Interview with The Syndicate’s Taj Atwal
Upon watching the latest series, Line of Duty fans may have noticed a member of the AC-12 team is missing: Taj Atwal, who played PC Tatleen Sohota. That’s because she was busy filming The Syndicate, which has recently returned to BBC One after a six-year hiatus. The show follows a series of ordinary people whose lives are turned upside down when they win the lottery, with Atwal starring as kennel worker Roxy Varma alongside Neil Morrissey and Joe Sugg. It’s been a busy couple of years for Atwal, 33, who has featured in Amazon Prime’s Truth Seekers with Susan Wokoma. Here she chats to C&TH about what we can expect from The Syndicate, dream roles and the qualities that have made her successful.
Q&A with Taj Atwal
What can you tell us about the new series of The Syndicate?
It’s warm, it’s loving, it’s fun, it’s moving and it’s got heart and a load of dogs. What more could you want? We follow the story of six kennel workers and their wild goose chase to track down their stolen syndicate lottery ticket.
Any funny stories from filming?
I was doing a scene with about four or five dogs and was supposed to walk with them and then let them off their lead. Needless to say, they did not want to walk forward. Some ran off, some tried it on with each other, some barked at the camera man. Disaster!
Favourite person on the set of The Syndicate and why?
The dogs! Much easier to bond with. I actually got on with everyone and we all had our own unique quality to bring to the table. I definitely made friends for life on this job.
Favourite role to date and why?
That’s tricky. I really enjoyed playing Jasmin in In The Club as I loved the comedy dialogue Kay wrote for my character and then, in contrast to that, I played an evil villain in Truth Seekers who also had a naive side.
Role you’d cut your right arm off to get?
Something like the bride (Uma Thurman’s character) in Kill Bill or Mia Wallace (again Uma) in Pulp Fiction. Basically I want to be Uma Thurman!
What demands do you have on set?
I have to have at least one full belly laugh on set a day. Also, no egos – doesn’t matter who you are or how much you’ve worked. And always treat every crew member with respect as they are also putting in the hours to create a show with you.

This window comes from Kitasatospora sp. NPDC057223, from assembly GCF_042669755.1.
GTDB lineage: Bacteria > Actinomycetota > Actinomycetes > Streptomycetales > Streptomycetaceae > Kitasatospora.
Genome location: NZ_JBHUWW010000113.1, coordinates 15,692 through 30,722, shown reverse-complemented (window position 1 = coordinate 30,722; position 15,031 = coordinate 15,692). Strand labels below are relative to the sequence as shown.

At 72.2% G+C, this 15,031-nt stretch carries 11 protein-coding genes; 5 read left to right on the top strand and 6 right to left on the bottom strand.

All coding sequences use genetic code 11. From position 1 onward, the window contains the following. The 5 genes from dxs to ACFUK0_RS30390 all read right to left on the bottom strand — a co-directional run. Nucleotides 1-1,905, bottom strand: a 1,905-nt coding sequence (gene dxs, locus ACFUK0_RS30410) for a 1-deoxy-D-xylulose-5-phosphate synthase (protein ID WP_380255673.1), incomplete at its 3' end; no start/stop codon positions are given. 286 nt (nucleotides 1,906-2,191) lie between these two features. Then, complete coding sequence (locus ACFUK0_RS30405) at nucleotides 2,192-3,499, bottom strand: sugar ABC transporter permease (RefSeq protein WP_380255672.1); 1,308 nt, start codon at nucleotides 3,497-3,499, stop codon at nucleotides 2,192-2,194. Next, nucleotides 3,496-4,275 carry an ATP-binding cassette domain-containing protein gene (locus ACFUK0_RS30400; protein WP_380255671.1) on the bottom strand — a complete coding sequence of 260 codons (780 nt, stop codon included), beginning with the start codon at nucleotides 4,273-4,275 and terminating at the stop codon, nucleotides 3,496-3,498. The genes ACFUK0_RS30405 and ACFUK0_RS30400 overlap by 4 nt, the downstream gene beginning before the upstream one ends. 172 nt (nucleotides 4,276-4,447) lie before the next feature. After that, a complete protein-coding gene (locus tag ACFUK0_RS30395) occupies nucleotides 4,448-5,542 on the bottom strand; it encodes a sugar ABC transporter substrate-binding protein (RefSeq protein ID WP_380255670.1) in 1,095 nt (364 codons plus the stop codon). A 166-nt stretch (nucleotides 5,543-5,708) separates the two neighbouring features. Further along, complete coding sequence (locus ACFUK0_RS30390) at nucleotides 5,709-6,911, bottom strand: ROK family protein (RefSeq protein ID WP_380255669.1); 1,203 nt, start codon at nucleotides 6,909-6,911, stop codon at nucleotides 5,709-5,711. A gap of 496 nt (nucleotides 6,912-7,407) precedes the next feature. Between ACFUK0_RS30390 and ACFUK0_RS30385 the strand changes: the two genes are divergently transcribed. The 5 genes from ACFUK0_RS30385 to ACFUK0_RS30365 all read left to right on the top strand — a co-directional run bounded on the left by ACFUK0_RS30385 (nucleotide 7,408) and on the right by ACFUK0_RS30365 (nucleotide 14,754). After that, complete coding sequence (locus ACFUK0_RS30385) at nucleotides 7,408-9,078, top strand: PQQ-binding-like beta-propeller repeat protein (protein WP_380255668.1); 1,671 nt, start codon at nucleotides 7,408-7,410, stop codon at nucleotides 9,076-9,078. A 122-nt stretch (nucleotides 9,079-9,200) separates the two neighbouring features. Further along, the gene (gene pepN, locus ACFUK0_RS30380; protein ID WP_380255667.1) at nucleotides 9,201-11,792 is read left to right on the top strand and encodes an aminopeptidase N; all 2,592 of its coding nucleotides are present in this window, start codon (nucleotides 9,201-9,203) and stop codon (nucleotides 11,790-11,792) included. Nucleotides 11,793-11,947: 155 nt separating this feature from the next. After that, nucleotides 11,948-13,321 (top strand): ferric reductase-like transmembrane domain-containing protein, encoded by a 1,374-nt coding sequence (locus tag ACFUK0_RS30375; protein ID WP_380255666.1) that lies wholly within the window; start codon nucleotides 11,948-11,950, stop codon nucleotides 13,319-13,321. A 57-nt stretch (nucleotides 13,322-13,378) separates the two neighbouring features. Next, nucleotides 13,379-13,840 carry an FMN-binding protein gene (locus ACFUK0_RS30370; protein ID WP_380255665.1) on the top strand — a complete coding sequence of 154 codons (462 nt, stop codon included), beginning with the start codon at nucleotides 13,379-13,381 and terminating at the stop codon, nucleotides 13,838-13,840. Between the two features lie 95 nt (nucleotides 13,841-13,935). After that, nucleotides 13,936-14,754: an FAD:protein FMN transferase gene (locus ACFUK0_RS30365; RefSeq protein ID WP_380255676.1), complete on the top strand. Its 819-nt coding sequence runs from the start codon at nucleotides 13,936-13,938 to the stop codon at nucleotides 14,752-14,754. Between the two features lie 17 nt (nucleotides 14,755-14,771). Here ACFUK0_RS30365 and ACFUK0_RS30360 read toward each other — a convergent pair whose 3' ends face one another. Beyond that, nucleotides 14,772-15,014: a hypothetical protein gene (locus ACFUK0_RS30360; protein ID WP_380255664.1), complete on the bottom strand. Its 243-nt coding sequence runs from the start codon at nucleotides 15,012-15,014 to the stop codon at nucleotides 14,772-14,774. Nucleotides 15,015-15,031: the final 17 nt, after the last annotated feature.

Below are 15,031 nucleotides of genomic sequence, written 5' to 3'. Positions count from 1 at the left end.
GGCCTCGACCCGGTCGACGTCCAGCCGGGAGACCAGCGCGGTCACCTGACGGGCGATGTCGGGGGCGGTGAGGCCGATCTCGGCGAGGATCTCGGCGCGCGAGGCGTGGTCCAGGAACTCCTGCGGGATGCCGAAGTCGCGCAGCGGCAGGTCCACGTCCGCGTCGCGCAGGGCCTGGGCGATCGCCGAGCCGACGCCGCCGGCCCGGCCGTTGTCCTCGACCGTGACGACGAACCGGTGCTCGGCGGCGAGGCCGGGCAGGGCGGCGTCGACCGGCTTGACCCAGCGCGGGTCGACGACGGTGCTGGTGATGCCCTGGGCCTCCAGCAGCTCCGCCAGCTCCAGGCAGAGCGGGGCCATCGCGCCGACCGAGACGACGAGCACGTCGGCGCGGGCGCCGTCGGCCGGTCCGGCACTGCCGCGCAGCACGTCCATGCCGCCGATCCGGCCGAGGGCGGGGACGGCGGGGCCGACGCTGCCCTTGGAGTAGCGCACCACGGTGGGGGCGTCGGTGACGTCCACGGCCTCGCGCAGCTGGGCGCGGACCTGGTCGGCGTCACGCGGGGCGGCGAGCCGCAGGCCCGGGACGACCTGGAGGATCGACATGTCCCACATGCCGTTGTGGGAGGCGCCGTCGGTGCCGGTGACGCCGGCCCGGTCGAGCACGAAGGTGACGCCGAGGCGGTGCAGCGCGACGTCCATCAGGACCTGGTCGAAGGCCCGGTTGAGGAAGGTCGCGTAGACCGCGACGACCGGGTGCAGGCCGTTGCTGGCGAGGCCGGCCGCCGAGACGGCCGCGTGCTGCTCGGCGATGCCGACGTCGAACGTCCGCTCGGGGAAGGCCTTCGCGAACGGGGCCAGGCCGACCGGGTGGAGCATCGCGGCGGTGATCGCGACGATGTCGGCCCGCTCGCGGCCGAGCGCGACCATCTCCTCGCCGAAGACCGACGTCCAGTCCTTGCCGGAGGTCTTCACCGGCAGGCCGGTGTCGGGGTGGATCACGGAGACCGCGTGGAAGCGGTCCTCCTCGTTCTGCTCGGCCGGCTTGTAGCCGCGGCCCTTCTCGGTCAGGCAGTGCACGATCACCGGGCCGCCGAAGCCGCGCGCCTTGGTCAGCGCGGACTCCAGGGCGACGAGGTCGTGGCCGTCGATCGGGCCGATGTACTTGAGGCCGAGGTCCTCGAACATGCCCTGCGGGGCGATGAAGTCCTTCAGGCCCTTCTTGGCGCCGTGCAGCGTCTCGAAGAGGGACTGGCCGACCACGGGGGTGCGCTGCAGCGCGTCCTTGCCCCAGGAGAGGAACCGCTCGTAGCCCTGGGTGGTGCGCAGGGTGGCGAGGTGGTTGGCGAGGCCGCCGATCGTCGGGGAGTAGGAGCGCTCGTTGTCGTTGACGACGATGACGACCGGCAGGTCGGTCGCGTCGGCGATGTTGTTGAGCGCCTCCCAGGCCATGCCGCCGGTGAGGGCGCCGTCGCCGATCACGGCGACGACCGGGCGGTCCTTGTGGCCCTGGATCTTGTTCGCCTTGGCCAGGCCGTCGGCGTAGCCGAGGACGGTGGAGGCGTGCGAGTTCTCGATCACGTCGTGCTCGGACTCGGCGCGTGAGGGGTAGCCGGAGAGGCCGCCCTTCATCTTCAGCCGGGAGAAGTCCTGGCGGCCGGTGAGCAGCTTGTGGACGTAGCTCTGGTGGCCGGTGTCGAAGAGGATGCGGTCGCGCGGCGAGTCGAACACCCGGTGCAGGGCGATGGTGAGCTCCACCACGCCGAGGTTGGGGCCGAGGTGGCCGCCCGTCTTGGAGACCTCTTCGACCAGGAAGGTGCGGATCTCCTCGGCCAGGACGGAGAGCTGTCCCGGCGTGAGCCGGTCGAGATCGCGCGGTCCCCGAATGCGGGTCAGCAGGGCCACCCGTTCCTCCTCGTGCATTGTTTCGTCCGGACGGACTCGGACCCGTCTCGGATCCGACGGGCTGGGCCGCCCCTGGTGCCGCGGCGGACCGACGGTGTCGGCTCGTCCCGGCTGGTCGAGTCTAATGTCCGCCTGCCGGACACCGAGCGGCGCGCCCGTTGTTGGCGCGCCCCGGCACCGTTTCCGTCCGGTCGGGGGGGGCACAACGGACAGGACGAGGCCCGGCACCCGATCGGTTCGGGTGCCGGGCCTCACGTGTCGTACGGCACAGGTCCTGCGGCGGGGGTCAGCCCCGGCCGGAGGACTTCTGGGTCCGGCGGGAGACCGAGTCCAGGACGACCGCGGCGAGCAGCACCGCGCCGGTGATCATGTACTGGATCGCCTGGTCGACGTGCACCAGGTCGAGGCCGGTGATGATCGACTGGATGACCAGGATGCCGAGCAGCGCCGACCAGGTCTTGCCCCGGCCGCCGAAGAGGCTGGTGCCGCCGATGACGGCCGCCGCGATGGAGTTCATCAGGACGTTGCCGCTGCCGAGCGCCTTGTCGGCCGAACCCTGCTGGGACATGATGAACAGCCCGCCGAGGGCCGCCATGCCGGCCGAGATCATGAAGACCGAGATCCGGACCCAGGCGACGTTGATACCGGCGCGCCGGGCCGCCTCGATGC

Director you’d most like to work with and why?
So many to name but a few on the top of my list are Andrea Arnold and Jane Campion. Phenomenal storytellers that get under the skin of characters – I get goosebumps watching their work.
What qualities do you think have made you successful?
Maybe there’s something in my Indian genes that gives me fire and gumption to pick myself up after knock backs and faith that things will always work out. And the people (they know who they are) who held my hand when I needed it.
Film you think everyone in the world should see?
Curly Sue. I’ve seen this film more times than any other and it never gets old. I think I first saw it when I was about seven or eight and just loved it. It’s sweet, it’s funny, it’s poignant and fun.
What did you want to be when you were a little girl?
Everything from a singer to a teacher to a hairdresser. But I think, underneath it all, I’ve always had an inkling it would be performing.
If you could give advice to your 15-year-old self, what would it be?
Set boundaries. It’s absolutely okay to say no and fill your own cup up with love. And ultimately, everything will be okay.
Three books you’d take to a desert island and why?
The Daily Stoic for peace of mind, a childhood book of mine called Percy the Park Keeper by Nick Butterworth to remind me to always be childlike in my willingness to have fun, and an empty notebook to create my own story.
The most challenging moment of your life?
Picking myself back up after every no. I’ve now learned every no is just redirection to something better.
How can we all live a little bit better?
Letting go. This is something I’ve been practicing more of: letting go of things I thought I wanted or needed and just trusting something better may come along and that the universe always has your back.
Any life hacks your learnt in lockdown that you can share?
Making your own hummus is way nicer than shop bought. It was constantly sold out in lockdown so I started making my own.
What’s your interior design style?
Cosy, warm, homely, rustic and bold. I’ve just bought a deep blue velvet arm chair that has become my nap chair.
Are you conscious of what you put in your body?
Absolutely. I indulge when I want too and don’t beat myself up about it, but I feel my best when I’ve eaten healthily. My job is using my body and voice to be different people and it’s the only body I have, so I want to nourish it as best I can.
What is your current beauty regime?
Outside of filming and photoshoots I keep my skin make up free. I do a good oil cleanse in the morning and evening, using Avene Hydrance Gel for moisture and always an SPF. Night time is something calming like Neom Night Oil.
What are your indulgences?
What would your best friend say about you?
I asked one of them and received the following answer: ‘Having known you since you were eight, I’ve seen all different types of your personality traits but I’d say loyal, loving, strong, driven, independent, life loving and loud.’
How do you relax?
Reading a book in the bath.
Are you a rule breaker or a rule taker?
Depends on the day! A bit of both?
The Syndicate is on at 9pm on Tuesdays on BBC One, or available to watch on iPlayer. Main image: photography by Joseph Sinclair, make up by Justine Jenkins and hair by Shukeel Murtaza.
You might also like...